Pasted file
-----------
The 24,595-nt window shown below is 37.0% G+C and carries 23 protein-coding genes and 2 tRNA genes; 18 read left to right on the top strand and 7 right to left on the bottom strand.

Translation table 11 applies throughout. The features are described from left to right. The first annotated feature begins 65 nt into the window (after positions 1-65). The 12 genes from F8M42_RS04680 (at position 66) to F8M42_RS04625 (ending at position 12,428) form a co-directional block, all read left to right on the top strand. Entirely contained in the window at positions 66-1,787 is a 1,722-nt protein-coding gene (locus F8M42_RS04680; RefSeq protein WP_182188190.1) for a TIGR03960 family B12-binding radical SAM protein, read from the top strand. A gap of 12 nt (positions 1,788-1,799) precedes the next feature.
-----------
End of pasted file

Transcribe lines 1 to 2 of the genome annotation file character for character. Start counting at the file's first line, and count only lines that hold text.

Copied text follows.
The 24,595-nt window shown below is 37.0% G+C and carries 23 protein-coding genes and 2 tRNA genes; 18 read left to right on the top strand and 7 right to left on the bottom strand.

Translation table 11 applies throughout. The features are described from left to right. The first annotated feature begins 65 nt into the window (after positions 1-65). The 12 genes from F8M42_RS04680 (at position 66) to F8M42_RS04625 (ending at position 12,428) form a co-directional block, all read left to right on the top strand. Entirely contained in the window at positions 66-1,787 is a 1,722-nt protein-coding gene (locus F8M42_RS04680; RefSeq protein WP_182188190.1) for a TIGR03960 family B12-binding radical SAM protein, read from the top strand. A gap of 12 nt (positions 1,788-1,799) precedes the next feature.